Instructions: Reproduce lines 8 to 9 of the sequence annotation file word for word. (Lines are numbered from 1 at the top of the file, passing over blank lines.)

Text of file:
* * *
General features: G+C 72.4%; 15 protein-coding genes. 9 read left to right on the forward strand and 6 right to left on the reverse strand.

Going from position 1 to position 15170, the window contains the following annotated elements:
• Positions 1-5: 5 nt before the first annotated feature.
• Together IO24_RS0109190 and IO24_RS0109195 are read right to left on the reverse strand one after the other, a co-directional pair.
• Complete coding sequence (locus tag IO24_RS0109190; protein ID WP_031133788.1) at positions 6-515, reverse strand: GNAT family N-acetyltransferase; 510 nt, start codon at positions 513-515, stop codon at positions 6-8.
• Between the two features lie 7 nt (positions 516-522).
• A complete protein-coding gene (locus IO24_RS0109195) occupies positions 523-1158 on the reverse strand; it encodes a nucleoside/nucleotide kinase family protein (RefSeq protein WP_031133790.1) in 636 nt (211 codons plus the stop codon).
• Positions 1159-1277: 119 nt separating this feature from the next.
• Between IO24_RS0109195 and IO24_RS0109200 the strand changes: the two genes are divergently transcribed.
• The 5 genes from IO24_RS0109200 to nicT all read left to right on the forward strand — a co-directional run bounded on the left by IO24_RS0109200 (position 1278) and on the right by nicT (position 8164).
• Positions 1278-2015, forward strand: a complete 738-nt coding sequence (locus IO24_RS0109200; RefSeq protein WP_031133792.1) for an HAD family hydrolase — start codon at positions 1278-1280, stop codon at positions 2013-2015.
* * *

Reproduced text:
• Positions 1159-1277: 119 nt separating this feature from the next.
• Between IO24_RS0109195 and IO24_RS0109200 the strand changes: the two genes are divergently transcribed.